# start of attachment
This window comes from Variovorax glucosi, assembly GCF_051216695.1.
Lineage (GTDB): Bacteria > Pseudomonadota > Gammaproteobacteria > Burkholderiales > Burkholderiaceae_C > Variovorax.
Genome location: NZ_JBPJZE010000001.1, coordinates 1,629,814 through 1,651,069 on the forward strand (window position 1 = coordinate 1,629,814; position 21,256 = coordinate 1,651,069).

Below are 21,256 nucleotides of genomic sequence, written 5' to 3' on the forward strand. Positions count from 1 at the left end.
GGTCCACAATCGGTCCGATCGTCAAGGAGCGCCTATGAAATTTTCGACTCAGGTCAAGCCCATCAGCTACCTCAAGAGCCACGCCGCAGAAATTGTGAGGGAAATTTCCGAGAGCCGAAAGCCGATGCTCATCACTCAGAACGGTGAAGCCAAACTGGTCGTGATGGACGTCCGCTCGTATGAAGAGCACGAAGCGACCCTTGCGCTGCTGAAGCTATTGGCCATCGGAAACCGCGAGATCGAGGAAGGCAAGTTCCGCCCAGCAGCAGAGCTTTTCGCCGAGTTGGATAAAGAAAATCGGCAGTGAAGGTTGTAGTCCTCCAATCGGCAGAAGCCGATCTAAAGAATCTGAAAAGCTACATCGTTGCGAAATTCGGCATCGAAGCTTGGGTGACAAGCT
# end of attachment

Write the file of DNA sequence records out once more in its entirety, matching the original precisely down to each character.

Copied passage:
This window comes from Variovorax glucosi, assembly GCF_051216695.1.
Lineage (GTDB): Bacteria > Pseudomonadota > Gammaproteobacteria > Burkholderiales > Burkholderiaceae_C > Variovorax.
Genome location: NZ_JBPJZE010000001.1, coordinates 1,629,814 through 1,651,069 on the forward strand (window position 1 = coordinate 1,629,814; position 21,256 = coordinate 1,651,069).

Below are 21,256 nucleotides of genomic sequence, written 5' to 3' on the forward strand. Positions count from 1 at the left end.
GGTCCACAATCGGTCCGATCGTCAAGGAGCGCCTATGAAATTTTCGACTCAGGTCAAGCCCATCAGCTACCTCAAGAGCCACGCCGCAGAAATTGTGAGGGAAATTTCCGAGAGCCGAAAGCCGATGCTCATCACTCAGAACGGTGAAGCCAAACTGGTCGTGATGGACGTCCGCTCGTATGAAGAGCACGAAGCGACCCTTGCGCTGCTGAAGCTATTGGCCATCGGAAACCGCGAGATCGAGGAAGGCAAGTTCCGCCCAGCAGCAGAGCTTTTCGCCGAGTTGGATAAAGAAAATCGGCAGTGAAGGTTGTAGTCCTCCAATCGGCAGAAGCCGATCTAAAGAATCTGAAAAGCTACATCGTTGCGAAATTCGGCATCGAAGCTTGGGTGACAAGCT